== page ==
• 6. 1. Develop the approachFor the smart apps to become a useful tool for yourresidents and your council, develop an approach thatfocuses on different strands which all complementeach other. o Develop a cost benefit analysis of the effectiveness of smart apps in order to see whether the benefits outweigh the costs. For this you should calculate the proportion of service users who have downloaded the app versus the proportion of users who use online/phone/face to face access. You should also calculate the costs to develop and administrate apps versus the cost of the overall process of developing and managing the service. Given the cost of development ranges from £0- £12000 depending on which smartphone you want to develop an app for and whether or not you have the skills available to program the language the required, it is recommended to conduct a thorough market analysis. o Develop a market analysis which analyses the app economy in Kent to identify local developers that we could work with to develop your apps. Further, you should learn what types of smartphones are available, which are most widely used and review the different platforms4. o Develop a customer analysis which allows you to review the different demographic groupings against smart phone users. This can be achieved using the Mosaic database. This should include: o Age o Gender o Location o If they have a high demand on public servicesOptionally, you could assess the behaviour of thecustomers of your service in use of smart phone appsto access local services in Kent.4 Including Nokia Symbian (38.8%), RIM Blackberry OS (19.2%), Apple iOS(15.9%) Google Android (9.8%). 6
  • 7. o Develop a resource analysis which evaluates the cost, skills and technology needed to develop apps to each of the different types of smart phones. This should include the: o Different types of smartphone apps available o Data traffic by platform o Costs of developing apps for different platforms o Skills needed to develop apps o Technology needed to develop apps o Review of existing online services for apps5Resources TypesNeeded of Smart PhoneTo develop Time Technology Research Funding Trainingor test outthese tools,we need nota lot (1),some (2) or alot of (3) iPhone 2 3 2 2 3 OS Blackber 1 1 2 1 2 ry OS Android 1 1 2 1 2 Symbian 1 1 2 2 1 OS Window s Mobile 1 2 2 1 25 For example “Apply for it” apps, “Ask for it” apps, “Find it” apps, “Pay for it” apps,“Report it” apps. 7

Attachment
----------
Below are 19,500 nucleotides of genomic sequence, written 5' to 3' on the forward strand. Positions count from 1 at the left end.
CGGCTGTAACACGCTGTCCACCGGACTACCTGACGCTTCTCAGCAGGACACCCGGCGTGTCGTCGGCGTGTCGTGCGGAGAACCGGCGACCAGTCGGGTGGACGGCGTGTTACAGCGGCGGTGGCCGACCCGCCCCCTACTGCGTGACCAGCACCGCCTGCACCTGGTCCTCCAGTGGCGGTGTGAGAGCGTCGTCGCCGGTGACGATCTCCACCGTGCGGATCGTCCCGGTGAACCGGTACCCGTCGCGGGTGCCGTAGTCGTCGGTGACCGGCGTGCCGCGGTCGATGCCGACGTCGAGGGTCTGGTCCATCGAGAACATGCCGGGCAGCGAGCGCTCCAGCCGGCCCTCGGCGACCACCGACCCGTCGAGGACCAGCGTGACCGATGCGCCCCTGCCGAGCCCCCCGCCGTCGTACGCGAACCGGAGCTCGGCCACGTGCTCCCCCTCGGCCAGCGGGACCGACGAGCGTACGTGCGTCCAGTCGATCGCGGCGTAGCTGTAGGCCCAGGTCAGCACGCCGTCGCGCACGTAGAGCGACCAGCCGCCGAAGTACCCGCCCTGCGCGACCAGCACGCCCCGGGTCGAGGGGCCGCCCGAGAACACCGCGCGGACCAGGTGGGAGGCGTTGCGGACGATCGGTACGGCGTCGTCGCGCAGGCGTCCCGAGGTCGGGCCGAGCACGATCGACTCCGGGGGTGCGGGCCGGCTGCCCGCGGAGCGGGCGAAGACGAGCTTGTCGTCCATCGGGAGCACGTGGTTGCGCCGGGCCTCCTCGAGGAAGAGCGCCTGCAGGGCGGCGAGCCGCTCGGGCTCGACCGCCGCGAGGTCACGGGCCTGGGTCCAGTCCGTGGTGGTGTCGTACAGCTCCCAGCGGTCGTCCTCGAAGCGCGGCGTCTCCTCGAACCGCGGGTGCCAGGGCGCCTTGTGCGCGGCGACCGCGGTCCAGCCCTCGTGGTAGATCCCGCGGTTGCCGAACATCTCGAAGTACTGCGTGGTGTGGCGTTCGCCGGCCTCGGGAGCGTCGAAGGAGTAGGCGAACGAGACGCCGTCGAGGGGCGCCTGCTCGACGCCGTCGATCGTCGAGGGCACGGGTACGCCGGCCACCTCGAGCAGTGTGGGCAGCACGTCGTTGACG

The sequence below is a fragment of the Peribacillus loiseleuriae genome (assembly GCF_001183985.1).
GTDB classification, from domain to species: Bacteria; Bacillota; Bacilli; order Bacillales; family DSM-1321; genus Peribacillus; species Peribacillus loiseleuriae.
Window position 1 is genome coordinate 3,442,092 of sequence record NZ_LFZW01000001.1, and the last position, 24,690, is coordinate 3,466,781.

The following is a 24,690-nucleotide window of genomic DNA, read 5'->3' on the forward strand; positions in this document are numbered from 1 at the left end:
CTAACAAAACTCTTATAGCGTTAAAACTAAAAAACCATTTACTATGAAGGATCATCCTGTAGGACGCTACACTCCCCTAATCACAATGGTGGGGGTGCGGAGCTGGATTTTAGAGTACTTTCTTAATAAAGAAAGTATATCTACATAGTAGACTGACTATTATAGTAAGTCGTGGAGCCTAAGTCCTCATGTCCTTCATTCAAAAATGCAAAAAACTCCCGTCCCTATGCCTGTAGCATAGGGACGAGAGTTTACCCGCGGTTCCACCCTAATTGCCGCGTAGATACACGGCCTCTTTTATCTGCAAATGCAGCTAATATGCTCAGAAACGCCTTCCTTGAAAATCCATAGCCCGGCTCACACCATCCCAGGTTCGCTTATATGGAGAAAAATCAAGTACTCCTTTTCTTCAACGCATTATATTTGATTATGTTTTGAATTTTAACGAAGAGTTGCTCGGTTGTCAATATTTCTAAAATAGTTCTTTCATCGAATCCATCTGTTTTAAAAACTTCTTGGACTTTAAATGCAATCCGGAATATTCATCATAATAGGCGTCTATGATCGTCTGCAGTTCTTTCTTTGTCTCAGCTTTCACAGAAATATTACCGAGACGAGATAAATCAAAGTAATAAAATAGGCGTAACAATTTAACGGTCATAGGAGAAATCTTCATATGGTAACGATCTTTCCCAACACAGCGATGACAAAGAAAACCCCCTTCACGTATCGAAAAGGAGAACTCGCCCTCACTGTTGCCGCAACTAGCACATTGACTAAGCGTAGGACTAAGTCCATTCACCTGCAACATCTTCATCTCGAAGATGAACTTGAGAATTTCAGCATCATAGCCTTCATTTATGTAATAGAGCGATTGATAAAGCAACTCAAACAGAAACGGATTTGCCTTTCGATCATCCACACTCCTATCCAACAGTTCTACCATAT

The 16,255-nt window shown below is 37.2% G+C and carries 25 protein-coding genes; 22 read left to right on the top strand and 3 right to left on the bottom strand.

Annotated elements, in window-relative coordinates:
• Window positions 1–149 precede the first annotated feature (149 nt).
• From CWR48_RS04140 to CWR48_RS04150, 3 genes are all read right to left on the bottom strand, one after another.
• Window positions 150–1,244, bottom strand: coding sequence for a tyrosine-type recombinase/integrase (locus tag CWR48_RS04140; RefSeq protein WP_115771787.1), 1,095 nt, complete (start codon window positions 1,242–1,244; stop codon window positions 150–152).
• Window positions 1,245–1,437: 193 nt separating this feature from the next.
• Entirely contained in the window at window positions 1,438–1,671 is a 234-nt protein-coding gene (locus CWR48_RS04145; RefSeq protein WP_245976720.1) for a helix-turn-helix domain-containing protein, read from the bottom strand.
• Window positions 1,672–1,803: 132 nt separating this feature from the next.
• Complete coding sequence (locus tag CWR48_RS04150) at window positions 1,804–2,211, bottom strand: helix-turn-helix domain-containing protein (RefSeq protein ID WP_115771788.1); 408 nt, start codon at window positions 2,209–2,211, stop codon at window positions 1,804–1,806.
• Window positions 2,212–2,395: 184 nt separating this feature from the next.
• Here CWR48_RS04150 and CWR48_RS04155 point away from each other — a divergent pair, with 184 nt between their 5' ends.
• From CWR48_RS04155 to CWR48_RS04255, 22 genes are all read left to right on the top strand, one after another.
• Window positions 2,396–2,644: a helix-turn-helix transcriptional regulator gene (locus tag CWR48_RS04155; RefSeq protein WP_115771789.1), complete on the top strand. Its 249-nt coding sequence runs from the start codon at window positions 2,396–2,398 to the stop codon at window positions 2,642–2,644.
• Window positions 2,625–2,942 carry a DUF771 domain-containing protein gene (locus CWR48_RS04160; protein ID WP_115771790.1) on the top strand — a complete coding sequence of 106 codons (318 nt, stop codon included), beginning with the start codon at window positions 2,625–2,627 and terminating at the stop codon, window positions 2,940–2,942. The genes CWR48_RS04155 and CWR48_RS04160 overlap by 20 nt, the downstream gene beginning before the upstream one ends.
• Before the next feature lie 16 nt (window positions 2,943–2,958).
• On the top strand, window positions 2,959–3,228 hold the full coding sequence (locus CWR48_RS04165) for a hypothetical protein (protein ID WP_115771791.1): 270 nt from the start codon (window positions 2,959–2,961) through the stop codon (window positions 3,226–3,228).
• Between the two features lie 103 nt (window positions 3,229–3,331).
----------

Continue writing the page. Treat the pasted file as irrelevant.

• 8. 2. Engage people in your project o Encourage app developers to explore how you could test or pilot these tools out, especially those groups helping prototype apps to improve public services6. o Raise awareness across your local area, sector7, national media8 and other related work streams in your council. This could be achieved by posting videos on the KCC Website would allow you to explain your ideas to the public. You could also feature a vox pop or forum there to get quick feedback and discover new ideas. o Involve business units responsible to identify what research you could capture together of the impact of apps on improving services. Representatives of your communications, technology, engagement and information services are critical. o Engage companies enabling users to develop apps for them to see if there any opportunities for collaboration9 and understanding lessons they have learnt. o Sound out people who are already working on smart apps. This will give you a better understanding on how to engage the community of developers in this field. o Get people to help each other. Encourage volunteers to get together and complete tasks while they’re out and about. Get young people excited about positive activities and connect with each other.6 http://appsforgood.org/7 http://www.idea.gov.uk/idk/core/page.do?pageId=92746278 http://www.guardian.co.uk/technology/2008/oct/30/politics-web29 Such as O2 Litmus 8